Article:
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Tiffany sees a recovery as LVMH tries to throw away a $ 16 billion deal



Tiffany & Co. recovers from the pandemic and economic consequences as luxury conglomerate LVMH Moët Hennessy Louis Vuitton SE tries to abandon the acquisition of the jewelry chain for 16.2 billion dollars.

Global net sales have fallen just a year ago in the last two months, and profits based on 201

9 data have increased by approximately 25%.

At the end of September, the company’s cash balance exceeded $ 1 billion – and the outlook for the end of the year will be approximately $ 900 million.

“Although we still expect year-round results to be significantly affected by COVID-19, we are very pleased with the way business has recovered since the first quarter and continues to recover in the third quarter, especially in mainland China, and has recovered in the United States, “said CEO Alessandro Bogliolo.

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Tiffany tried to coerce, through a $ 16 billion deal that LVMH agreed to last Tuesday, with a counterclaim in which the French group’s motives for renewing the deal were “legally and factually unfounded.”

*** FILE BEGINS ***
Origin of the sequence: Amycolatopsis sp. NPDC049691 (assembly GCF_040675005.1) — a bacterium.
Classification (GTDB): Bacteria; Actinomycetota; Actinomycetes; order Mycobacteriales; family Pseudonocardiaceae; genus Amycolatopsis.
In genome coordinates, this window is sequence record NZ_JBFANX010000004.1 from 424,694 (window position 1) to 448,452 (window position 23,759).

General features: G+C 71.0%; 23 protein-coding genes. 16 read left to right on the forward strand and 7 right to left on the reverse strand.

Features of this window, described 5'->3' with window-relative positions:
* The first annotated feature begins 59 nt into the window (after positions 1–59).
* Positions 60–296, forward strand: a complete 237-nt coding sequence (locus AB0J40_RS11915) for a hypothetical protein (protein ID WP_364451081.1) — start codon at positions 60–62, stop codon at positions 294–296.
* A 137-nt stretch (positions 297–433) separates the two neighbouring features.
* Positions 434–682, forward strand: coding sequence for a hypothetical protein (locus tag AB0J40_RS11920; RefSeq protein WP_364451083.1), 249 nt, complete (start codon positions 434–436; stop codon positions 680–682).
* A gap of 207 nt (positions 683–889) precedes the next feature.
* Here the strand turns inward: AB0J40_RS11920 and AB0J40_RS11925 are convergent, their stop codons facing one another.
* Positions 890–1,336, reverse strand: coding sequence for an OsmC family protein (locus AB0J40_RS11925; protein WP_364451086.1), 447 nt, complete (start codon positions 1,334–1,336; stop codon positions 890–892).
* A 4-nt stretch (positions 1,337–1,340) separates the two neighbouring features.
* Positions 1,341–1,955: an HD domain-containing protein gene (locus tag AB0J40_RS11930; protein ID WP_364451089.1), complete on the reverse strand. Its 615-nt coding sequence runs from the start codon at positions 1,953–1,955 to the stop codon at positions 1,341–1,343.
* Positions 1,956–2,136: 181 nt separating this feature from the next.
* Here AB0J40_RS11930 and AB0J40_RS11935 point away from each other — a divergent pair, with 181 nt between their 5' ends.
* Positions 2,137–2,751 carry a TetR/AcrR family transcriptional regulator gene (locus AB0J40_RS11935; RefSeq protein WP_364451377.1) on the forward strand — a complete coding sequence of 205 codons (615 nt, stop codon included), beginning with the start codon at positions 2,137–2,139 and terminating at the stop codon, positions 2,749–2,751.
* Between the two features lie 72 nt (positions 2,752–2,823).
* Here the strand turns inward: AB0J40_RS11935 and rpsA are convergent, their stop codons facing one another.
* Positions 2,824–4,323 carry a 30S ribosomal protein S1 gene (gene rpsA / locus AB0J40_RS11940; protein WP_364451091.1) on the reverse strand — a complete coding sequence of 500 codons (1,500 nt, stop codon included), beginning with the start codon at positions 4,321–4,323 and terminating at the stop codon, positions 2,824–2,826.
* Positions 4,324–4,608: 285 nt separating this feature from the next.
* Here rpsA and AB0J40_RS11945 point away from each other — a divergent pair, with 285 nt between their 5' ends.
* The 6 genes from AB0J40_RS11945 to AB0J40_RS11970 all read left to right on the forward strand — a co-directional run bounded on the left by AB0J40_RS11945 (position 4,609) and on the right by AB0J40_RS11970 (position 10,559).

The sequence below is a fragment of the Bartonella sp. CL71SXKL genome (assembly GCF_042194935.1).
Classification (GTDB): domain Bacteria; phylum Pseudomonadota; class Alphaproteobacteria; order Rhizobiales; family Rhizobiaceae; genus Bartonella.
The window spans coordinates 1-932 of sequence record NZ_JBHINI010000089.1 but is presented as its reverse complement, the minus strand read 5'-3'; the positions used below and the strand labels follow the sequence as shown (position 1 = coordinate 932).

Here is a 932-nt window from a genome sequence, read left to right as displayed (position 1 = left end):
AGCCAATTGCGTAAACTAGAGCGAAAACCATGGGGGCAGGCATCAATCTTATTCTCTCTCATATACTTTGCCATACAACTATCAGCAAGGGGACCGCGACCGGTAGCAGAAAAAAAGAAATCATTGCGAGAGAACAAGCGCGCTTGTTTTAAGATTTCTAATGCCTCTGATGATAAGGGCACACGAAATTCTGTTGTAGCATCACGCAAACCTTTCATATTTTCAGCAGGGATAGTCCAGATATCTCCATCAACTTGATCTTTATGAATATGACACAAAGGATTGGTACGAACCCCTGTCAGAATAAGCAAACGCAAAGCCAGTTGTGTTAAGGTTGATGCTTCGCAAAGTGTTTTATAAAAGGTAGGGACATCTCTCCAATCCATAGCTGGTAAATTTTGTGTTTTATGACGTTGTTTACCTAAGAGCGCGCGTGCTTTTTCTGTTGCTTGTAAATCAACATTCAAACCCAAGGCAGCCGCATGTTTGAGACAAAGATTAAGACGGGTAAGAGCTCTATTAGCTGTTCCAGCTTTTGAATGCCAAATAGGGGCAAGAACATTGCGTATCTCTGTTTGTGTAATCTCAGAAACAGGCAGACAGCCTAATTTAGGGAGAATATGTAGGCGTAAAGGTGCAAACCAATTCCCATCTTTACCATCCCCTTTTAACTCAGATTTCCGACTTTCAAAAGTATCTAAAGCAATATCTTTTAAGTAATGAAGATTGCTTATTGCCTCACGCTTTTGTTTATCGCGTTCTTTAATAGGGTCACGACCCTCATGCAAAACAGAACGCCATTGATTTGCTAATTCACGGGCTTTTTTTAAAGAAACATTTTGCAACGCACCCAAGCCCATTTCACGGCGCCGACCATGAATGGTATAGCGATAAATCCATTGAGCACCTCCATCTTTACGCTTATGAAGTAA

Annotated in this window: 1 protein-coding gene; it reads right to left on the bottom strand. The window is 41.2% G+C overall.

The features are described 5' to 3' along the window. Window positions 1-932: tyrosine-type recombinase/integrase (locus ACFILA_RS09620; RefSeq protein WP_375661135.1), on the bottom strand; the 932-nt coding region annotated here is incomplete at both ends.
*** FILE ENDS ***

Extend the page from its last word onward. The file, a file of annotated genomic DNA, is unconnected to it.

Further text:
Tiffany also accused LVMH CEO Bernard Arnault of using “all the means and opportunities at his disposal to ensure that LVMH pays the lowest possible price for the assets it wants.”

In late September, LMVH blamed Tiffany for mismanaging his business during the pandemic. He noted that the jewelry chain pays the highest possible dividends while the company “burns money and reports losses.”

“No other luxury company in the world has done this during this crisis,” the LVMH statement said. He noted other examples of what he called mismanagement when filing, including reducing capital and marketing investments and taking on additional debt.

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Tiffany responded to what she called “unfounded and misleading counterclaims” filed by LVMH. He claims that this is another “rough attempt” to avoid his contractual obligation to pay the agreed price for Tiffany.

“Tiffany is acting in full compliance with the merger agreement and we are confident that the court will agree during the trial and will require concrete enforcement by LVMH,” Tiffany President Roger Farah said in a statement. “If LVMH really believed the allegations made in his complaint, there would be no need for LVMH to obtain the letter from the French Foreign Minister as an excuse for refusing to close it.”


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